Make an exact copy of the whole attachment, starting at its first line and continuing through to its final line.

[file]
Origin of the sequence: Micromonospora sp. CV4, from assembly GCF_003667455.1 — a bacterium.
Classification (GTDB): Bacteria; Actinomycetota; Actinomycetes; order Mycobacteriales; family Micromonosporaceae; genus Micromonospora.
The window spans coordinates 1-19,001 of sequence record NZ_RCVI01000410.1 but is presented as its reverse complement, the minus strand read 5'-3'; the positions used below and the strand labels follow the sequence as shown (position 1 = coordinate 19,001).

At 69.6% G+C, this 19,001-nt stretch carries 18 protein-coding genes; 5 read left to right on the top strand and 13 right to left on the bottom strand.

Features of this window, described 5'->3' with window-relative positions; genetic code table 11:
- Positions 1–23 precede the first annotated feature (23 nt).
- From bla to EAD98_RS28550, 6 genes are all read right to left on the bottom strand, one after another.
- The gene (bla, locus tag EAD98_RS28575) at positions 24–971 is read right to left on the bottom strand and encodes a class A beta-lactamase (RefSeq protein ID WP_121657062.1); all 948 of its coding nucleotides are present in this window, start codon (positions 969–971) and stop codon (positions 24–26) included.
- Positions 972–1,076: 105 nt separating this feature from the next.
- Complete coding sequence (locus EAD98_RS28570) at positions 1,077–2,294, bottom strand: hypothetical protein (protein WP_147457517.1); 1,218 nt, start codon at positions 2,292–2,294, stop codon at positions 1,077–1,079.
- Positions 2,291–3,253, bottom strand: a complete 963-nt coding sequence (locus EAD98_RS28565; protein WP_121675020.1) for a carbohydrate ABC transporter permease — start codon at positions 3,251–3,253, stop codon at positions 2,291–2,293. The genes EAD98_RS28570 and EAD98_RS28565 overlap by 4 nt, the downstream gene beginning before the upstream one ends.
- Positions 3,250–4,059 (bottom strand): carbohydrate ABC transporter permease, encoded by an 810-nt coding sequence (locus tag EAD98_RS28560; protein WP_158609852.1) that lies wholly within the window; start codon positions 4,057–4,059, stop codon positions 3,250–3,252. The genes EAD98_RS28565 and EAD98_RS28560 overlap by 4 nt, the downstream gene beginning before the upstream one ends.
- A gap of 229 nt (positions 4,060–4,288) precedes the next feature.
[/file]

Origin of the sequence: Micromonospora sp. CV4, from assembly GCF_003667455.1 — a bacterium.
Classification (GTDB): Bacteria; Actinomycetota; Actinomycetes; order Mycobacteriales; family Micromonosporaceae; genus Micromonospora.
The window spans coordinates 1-19,001 of sequence record NZ_RCVI01000410.1 but is presented as its reverse complement, the minus strand read 5'-3'; the positions used below and the strand labels follow the sequence as shown (position 1 = coordinate 19,001).

At 69.6% G+C, this 19,001-nt stretch carries 18 protein-coding genes; 5 read left to right on the top strand and 13 right to left on the bottom strand.

Features of this window, described 5'->3' with window-relative positions; genetic code table 11:
- Positions 1–23 precede the first annotated feature (23 nt).
- From bla to EAD98_RS28550, 6 genes are all read right to left on the bottom strand, one after another.
- The gene (bla, locus tag EAD98_RS28575) at positions 24–971 is read right to left on the bottom strand and encodes a class A beta-lactamase (RefSeq protein ID WP_121657062.1); all 948 of its coding nucleotides are present in this window, start codon (positions 969–971) and stop codon (positions 24–26) included.
- Positions 972–1,076: 105 nt separating this feature from the next.
- Complete coding sequence (locus EAD98_RS28570) at positions 1,077–2,294, bottom strand: hypothetical protein (protein WP_147457517.1); 1,218 nt, start codon at positions 2,292–2,294, stop codon at positions 1,077–1,079.
- Positions 2,291–3,253, bottom strand: a complete 963-nt coding sequence (locus EAD98_RS28565; protein WP_121675020.1) for a carbohydrate ABC transporter permease — start codon at positions 3,251–3,253, stop codon at positions 2,291–2,293. The genes EAD98_RS28570 and EAD98_RS28565 overlap by 4 nt, the downstream gene beginning before the upstream one ends.
- Positions 3,250–4,059 (bottom strand): carbohydrate ABC transporter permease, encoded by an 810-nt coding sequence (locus tag EAD98_RS28560; protein WP_158609852.1) that lies wholly within the window; start codon positions 4,057–4,059, stop codon positions 3,250–3,252. The genes EAD98_RS28565 and EAD98_RS28560 overlap by 4 nt, the downstream gene beginning before the upstream one ends.
- A gap of 229 nt (positions 4,060–4,288) precedes the next feature.